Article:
Actors to join re-enactors at Antietam

August 24, 1997


Staff Writer

From IMAX to Imus, the 135th re-enactment of the Battle of Antietam could draw quite a crowd.

"They're coming from everywhere," said Dennis E. Frye, president of the Association for the Preservation of Civil War Sites.

Bill Warren's family will be here from Peshtigo, Wis., because the 2nd Wisconsin Infantry fought in the Battle of Antietam, he said.

Warren and his 14-year-old son are re-enactors in Co. E of the 2nd Wisconsin, which earned the nickname "the Iron Brigade" for its brave performance in the Battle of South Mountain, he said. During the weekend Warren's wife will model some of the Civil War-era dresses that she makes, he said.


Warren said he expects about 150 of his fellow re-enactors from the 2nd Wisconsin to also come, some in chartered buses.

"I suspect that this is going to be the largest event in re-enacting history to date," Warren said.

As opening ceremonies begin for the Antietam Commemoration Sept. 12, radio personality Don Imus will be broadcasting live from the Maryland Theatre in Hagerstown.

Although the two events are unrelated, organizers said the "I-man" may tour the battlefield while he is in town if he has time.

The re-enactment and related events are taking place all weekend at a farm on Rench Road, off Sharpsburg Pike, south of Hagerstown.

As for IMAX, which is a type of film and projection process viewed on a massive screen, Frye said movie crews will be using it to film scenes for the documentary "Mark Twain's America."

The Hollywood connection doesn't end there. It turns out that some of the biggest Civil War buffs are also Hollywood actors.

Three stars from the movie "Gettysburg" will be among the estimated 50,000 spectators.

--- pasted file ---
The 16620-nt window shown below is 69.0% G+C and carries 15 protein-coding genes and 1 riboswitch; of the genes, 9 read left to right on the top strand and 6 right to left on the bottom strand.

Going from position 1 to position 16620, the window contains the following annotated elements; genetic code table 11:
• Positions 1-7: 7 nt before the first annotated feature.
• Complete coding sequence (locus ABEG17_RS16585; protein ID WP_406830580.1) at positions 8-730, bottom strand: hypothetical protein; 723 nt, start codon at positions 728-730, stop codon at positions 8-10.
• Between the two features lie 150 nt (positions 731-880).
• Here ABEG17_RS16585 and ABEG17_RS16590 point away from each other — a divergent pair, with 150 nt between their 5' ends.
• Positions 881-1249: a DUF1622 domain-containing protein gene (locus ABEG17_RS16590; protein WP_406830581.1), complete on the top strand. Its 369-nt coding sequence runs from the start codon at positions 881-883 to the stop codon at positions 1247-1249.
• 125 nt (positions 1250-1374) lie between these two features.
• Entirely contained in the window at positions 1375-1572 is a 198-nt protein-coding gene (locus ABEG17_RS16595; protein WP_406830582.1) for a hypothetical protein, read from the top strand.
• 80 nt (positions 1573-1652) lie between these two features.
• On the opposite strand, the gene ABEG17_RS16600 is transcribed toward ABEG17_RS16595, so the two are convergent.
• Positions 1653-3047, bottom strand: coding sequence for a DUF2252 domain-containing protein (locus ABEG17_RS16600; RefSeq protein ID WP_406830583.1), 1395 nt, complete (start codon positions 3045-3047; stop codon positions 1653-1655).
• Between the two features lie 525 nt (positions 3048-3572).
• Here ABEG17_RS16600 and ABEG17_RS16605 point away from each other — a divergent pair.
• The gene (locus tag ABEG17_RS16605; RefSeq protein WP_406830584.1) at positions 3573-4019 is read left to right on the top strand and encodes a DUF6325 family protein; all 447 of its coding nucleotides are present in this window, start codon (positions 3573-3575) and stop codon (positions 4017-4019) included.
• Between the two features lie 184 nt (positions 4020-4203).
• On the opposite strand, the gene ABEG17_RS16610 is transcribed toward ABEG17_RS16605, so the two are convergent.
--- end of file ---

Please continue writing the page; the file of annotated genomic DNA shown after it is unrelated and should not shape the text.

Patrick Gorman portrayed Confederate Gen. John Bell Hood, Pat Falci portrayed Confederate Gen. A.P. Hill and Brian Mallon played Union Gen. Winfield Scott Hancock.

All three of these Civil War generals played critical roles in the Sept. 17, 1862 Battle of Antietam, according to Frye:

Hood commanded a Confederate division that was virtually annihilated in the vicious cornfield fight.

Hill arrived from Harpers Ferry, W.Va., just in time to halt Union Gen. Ambrose Burnside's attack against Sharpsburg and save Gen. Robert E. Lee's army from destruction.

Hancock commanded the Union troops who eventually broke the Confederate center at "Bloody Lane."

The actors, who have appeared in more than 25 motion pictures, frequently attend Civil War re-enactments, organizers said.

Falci also served as historical adviser during the filming of "Gettysburg."

The three actors will be available to meet people and sign autographs at a table in the sutlers' area at the re-enactment site.

Other celebrities have been invited to attend.

They include Katie Couric of the "Today Show" and Ted Turner of Turner Broadcasting, both members of the national advisory board for the Association for the Preservation of Civil War Sites.

Some other notable guests:

* Ron Maxwell, director and screenwriter for "Gettysburg." He recently released the screenplay and storyboards of the film and a video called "Gettysburg Interviews."

* Jeff Shaara, author of the best-selling novel "Gods and Generals."

* A film crew from a New York City public television station, which is producing an hour-long program on the re-enactment.

* International media.

"It'll be the most covered media event in Washington County with the exception of the battle itself," Frye said.

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